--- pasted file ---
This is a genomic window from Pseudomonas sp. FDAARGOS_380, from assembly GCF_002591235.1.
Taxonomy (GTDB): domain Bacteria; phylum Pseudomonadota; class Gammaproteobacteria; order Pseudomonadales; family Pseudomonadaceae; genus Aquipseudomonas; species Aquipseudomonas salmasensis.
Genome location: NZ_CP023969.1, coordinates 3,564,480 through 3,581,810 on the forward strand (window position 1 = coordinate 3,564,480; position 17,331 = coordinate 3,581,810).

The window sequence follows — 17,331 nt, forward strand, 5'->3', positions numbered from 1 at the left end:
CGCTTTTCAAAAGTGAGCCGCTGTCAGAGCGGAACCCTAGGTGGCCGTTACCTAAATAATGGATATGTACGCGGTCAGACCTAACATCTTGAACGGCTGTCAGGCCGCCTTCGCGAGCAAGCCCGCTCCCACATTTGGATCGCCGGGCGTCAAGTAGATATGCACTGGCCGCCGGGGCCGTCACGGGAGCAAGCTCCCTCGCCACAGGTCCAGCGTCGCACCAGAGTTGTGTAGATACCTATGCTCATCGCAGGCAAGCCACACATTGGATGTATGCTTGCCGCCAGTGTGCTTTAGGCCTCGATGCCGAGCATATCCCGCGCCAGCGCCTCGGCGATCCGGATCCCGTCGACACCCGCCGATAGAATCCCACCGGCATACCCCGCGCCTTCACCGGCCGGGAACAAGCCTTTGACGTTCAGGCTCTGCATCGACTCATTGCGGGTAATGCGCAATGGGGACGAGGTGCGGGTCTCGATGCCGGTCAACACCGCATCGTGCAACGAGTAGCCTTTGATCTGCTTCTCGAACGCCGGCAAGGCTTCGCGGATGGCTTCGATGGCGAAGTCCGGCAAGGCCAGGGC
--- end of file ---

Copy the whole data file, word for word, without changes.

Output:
This is a genomic window from Pseudomonas sp. FDAARGOS_380, from assembly GCF_002591235.1.
Taxonomy (GTDB): domain Bacteria; phylum Pseudomonadota; class Gammaproteobacteria; order Pseudomonadales; family Pseudomonadaceae; genus Aquipseudomonas; species Aquipseudomonas salmasensis.
Genome location: NZ_CP023969.1, coordinates 3,564,480 through 3,581,810 on the forward strand (window position 1 = coordinate 3,564,480; position 17,331 = coordinate 3,581,810).

The window sequence follows — 17,331 nt, forward strand, 5'->3', positions numbered from 1 at the left end:
CGCTTTTCAAAAGTGAGCCGCTGTCAGAGCGGAACCCTAGGTGGCCGTTACCTAAATAATGGATATGTACGCGGTCAGACCTAACATCTTGAACGGCTGTCAGGCCGCCTTCGCGAGCAAGCCCGCTCCCACATTTGGATCGCCGGGCGTCAAGTAGATATGCACTGGCCGCCGGGGCCGTCACGGGAGCAAGCTCCCTCGCCACAGGTCCAGCGTCGCACCAGAGTTGTGTAGATACCTATGCTCATCGCAGGCAAGCCACACATTGGATGTATGCTTGCCGCCAGTGTGCTTTAGGCCTCGATGCCGAGCATATCCCGCGCCAGCGCCTCGGCGATCCGGATCCCGTCGACACCCGCCGATAGAATCCCACCGGCATACCCCGCGCCTTCACCGGCCGGGAACAAGCCTTTGACGTTCAGGCTCTGCATCGACTCATTGCGGGTAATGCGCAATGGGGACGAGGTGCGGGTCTCGATGCCGGTCAACACCGCATCGTGCAACGAGTAGCCTTTGATCTGCTTCTCGAACGCCGGCAAGGCTTCGCGGATGGCTTCGATGGCGAAGTCCGGCAAGGCCAGGGC